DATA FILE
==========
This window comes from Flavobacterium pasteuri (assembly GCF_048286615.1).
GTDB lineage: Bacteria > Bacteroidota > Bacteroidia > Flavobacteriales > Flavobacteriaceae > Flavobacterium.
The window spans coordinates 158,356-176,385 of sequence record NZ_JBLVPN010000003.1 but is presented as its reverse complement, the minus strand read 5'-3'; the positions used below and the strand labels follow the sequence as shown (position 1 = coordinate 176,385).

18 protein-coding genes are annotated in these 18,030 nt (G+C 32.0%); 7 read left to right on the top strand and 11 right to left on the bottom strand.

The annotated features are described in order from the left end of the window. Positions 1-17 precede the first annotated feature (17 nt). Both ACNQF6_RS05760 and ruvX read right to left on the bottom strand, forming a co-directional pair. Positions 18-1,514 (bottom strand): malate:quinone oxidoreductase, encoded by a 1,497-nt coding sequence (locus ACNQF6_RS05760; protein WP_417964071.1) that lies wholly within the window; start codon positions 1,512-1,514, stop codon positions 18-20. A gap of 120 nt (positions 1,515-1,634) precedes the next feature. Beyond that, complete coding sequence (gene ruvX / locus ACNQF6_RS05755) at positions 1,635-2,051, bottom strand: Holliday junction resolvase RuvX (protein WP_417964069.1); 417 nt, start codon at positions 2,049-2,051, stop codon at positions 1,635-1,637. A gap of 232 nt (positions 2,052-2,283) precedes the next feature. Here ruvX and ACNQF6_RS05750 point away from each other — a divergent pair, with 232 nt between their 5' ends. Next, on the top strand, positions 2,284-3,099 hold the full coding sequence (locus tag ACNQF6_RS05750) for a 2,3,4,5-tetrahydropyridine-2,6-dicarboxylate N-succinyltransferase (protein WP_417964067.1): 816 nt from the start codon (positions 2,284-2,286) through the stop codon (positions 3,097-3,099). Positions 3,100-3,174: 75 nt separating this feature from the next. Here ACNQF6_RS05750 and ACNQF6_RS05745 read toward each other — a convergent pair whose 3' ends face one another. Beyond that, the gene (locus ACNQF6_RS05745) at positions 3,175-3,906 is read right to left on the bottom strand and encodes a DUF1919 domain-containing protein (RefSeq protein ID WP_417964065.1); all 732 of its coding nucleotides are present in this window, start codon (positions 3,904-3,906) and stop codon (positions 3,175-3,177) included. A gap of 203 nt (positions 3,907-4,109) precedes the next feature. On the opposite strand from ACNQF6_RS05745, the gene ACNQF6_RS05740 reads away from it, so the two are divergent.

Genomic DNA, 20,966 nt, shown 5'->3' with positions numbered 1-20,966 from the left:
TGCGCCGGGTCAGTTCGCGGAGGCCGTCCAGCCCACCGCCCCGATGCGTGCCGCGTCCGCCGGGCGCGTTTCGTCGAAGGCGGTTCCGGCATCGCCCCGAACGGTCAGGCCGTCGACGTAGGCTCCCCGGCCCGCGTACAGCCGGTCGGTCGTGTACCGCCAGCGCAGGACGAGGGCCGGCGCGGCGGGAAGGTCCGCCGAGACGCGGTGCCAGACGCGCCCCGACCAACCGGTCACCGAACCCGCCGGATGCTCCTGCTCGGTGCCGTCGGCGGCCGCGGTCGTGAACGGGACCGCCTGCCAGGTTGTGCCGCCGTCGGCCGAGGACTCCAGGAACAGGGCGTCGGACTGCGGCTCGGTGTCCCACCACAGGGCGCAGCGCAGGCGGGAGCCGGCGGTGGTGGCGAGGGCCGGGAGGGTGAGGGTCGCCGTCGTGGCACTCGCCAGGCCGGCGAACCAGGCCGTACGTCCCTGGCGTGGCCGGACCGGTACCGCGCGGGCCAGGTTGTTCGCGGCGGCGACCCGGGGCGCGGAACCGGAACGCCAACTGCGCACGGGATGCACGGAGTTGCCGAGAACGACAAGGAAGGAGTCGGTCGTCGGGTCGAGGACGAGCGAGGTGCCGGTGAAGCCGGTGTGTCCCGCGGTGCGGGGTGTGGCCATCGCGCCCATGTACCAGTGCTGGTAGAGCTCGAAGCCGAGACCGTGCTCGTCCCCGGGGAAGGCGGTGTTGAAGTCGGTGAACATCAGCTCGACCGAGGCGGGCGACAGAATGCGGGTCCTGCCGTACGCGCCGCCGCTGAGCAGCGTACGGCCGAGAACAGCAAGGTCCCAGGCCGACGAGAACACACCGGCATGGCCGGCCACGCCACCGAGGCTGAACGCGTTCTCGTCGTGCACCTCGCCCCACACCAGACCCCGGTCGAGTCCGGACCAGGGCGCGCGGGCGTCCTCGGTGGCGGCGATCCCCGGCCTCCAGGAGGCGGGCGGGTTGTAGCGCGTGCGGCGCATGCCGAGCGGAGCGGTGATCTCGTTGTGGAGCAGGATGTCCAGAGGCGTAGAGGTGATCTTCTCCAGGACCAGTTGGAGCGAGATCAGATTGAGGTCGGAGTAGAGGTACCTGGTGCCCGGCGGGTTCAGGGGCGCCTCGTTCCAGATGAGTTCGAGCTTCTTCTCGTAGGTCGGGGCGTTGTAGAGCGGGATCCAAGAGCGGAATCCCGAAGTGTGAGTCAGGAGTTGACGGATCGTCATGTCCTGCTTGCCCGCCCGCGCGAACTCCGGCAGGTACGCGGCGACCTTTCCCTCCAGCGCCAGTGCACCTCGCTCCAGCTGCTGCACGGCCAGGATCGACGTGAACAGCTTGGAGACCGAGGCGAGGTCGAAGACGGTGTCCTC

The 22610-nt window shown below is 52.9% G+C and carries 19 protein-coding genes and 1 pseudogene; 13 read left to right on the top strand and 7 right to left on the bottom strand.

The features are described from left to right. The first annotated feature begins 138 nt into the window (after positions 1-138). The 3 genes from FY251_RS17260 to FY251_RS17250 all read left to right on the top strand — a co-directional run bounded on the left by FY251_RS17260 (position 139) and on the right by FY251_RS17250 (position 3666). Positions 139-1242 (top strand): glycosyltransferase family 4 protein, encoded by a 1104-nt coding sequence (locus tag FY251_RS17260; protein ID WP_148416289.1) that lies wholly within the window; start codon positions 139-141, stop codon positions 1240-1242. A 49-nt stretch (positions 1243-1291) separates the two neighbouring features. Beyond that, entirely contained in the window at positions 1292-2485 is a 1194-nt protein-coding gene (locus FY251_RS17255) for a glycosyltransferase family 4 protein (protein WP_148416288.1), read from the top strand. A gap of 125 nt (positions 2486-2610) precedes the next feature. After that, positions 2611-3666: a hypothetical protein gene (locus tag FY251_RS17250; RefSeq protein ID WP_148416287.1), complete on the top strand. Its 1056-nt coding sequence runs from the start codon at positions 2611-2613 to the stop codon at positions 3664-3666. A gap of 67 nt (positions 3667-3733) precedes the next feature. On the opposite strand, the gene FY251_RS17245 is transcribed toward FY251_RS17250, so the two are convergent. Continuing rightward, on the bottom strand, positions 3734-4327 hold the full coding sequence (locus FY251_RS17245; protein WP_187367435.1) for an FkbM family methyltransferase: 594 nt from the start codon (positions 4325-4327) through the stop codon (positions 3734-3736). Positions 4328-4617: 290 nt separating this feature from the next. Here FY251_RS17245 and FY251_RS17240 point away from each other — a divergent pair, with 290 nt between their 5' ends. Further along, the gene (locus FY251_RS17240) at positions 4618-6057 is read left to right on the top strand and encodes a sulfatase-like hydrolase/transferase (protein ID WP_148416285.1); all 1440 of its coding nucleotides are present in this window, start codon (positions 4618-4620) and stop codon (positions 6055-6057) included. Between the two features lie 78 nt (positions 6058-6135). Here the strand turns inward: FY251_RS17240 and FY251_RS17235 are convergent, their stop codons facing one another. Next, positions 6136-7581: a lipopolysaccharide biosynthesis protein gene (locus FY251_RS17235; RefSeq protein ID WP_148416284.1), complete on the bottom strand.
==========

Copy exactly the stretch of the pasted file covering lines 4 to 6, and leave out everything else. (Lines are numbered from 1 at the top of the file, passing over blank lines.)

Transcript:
18 protein-coding genes are annotated in these 18,030 nt (G+C 32.0%); 7 read left to right on the top strand and 11 right to left on the bottom strand.

The annotated features are described in order from the left end of the window. Positions 1-17 precede the first annotated feature (17 nt). Both ACNQF6_RS05760 and ruvX read right to left on the bottom strand, forming a co-directional pair. Positions 18-1,514 (bottom strand): malate:quinone oxidoreductase, encoded by a 1,497-nt coding sequence (locus ACNQF6_RS05760; protein WP_417964071.1) that lies wholly within the window; start codon positions 1,512-1,514, stop codon positions 18-20. A gap of 120 nt (positions 1,515-1,634) precedes the next feature. Beyond that, complete coding sequence (gene ruvX / locus ACNQF6_RS05755) at positions 1,635-2,051, bottom strand: Holliday junction resolvase RuvX (protein WP_417964069.1); 417 nt, start codon at positions 2,049-2,051, stop codon at positions 1,635-1,637. A gap of 232 nt (positions 2,052-2,283) precedes the next feature. Here ruvX and ACNQF6_RS05750 point away from each other — a divergent pair, with 232 nt between their 5' ends. Next, on the top strand, positions 2,284-3,099 hold the full coding sequence (locus tag ACNQF6_RS05750) for a 2,3,4,5-tetrahydropyridine-2,6-dicarboxylate N-succinyltransferase (protein WP_417964067.1): 816 nt from the start codon (positions 2,284-2,286) through the stop codon (positions 3,097-3,099). Positions 3,100-3,174: 75 nt separating this feature from the next. Here ACNQF6_RS05750 and ACNQF6_RS05745 read toward each other — a convergent pair whose 3' ends face one another. Beyond that, the gene (locus ACNQF6_RS05745) at positions 3,175-3,906 is read right to left on the bottom strand and encodes a DUF1919 domain-containing protein (RefSeq protein ID WP_417964065.1); all 732 of its coding nucleotides are present in this window, start codon (positions 3,904-3,906) and stop codon (positions 3,175-3,177) included. A gap of 203 nt (positions 3,907-4,109) precedes the next feature. On the opposite strand from ACNQF6_RS05745, the gene ACNQF6_RS05740 reads away from it, so the two are divergent.

Genomic DNA, 20,966 nt, shown 5'->3' with positions numbered 1-20,966 from the left: